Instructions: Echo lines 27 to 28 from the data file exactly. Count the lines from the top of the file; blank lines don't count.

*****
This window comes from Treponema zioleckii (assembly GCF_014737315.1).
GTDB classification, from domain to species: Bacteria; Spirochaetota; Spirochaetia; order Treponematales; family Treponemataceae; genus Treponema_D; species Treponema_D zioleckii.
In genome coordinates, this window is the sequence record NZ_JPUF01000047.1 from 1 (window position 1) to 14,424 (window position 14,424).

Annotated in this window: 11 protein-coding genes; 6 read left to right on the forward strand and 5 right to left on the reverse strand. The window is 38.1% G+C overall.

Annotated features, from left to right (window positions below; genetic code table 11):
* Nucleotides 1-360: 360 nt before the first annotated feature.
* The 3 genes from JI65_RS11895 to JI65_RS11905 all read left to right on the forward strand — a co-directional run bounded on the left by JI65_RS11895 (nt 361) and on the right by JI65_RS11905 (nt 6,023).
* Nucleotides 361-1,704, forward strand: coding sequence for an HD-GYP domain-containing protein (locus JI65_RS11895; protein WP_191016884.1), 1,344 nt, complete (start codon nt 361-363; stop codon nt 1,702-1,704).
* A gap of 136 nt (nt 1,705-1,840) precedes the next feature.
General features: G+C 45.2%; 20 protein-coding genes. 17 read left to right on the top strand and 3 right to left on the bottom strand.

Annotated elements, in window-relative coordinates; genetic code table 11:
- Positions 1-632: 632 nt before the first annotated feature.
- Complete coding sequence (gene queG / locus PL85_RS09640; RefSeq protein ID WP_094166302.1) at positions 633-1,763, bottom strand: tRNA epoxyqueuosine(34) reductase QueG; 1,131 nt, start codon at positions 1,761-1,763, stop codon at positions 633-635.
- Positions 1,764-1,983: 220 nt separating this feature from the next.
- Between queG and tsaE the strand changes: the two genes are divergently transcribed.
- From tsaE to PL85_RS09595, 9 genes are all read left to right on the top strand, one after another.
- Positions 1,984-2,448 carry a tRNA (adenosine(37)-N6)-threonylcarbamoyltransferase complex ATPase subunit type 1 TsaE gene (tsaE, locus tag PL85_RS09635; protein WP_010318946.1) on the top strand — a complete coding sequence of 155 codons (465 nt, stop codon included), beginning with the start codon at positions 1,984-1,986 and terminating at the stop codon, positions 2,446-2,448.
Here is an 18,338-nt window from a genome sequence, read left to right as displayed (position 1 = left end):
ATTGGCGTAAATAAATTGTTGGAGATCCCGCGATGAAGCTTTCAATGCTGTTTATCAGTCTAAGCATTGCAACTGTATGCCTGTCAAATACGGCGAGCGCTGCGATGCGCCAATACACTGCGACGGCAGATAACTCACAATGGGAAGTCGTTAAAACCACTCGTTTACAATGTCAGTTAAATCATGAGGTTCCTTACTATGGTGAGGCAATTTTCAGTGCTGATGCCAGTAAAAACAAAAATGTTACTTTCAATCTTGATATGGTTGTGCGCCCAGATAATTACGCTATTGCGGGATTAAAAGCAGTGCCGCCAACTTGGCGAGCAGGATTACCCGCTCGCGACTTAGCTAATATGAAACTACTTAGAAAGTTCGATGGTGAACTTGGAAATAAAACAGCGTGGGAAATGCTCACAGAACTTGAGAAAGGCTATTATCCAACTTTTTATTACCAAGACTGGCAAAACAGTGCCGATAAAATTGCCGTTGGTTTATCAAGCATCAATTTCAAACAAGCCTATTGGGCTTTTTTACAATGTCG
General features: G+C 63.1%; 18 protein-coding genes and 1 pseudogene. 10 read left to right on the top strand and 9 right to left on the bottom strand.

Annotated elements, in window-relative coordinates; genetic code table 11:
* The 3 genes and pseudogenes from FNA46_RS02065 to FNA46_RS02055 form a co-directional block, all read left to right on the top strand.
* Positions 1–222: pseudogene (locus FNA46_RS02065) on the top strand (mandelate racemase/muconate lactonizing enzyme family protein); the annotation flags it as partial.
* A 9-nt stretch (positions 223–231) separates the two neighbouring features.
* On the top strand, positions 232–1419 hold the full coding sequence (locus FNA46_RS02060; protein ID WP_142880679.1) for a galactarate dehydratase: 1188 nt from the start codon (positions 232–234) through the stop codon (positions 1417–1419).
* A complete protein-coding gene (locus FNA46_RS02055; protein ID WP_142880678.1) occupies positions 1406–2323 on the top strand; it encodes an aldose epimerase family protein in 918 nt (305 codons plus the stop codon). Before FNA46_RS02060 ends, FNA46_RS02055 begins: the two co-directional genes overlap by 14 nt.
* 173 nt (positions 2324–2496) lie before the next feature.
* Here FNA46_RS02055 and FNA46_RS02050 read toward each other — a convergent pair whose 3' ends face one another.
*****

* 173 nt (positions 2324–2496) lie before the next feature.
* Here FNA46_RS02055 and FNA46_RS02050 read toward each other — a convergent pair whose 3' ends face one another.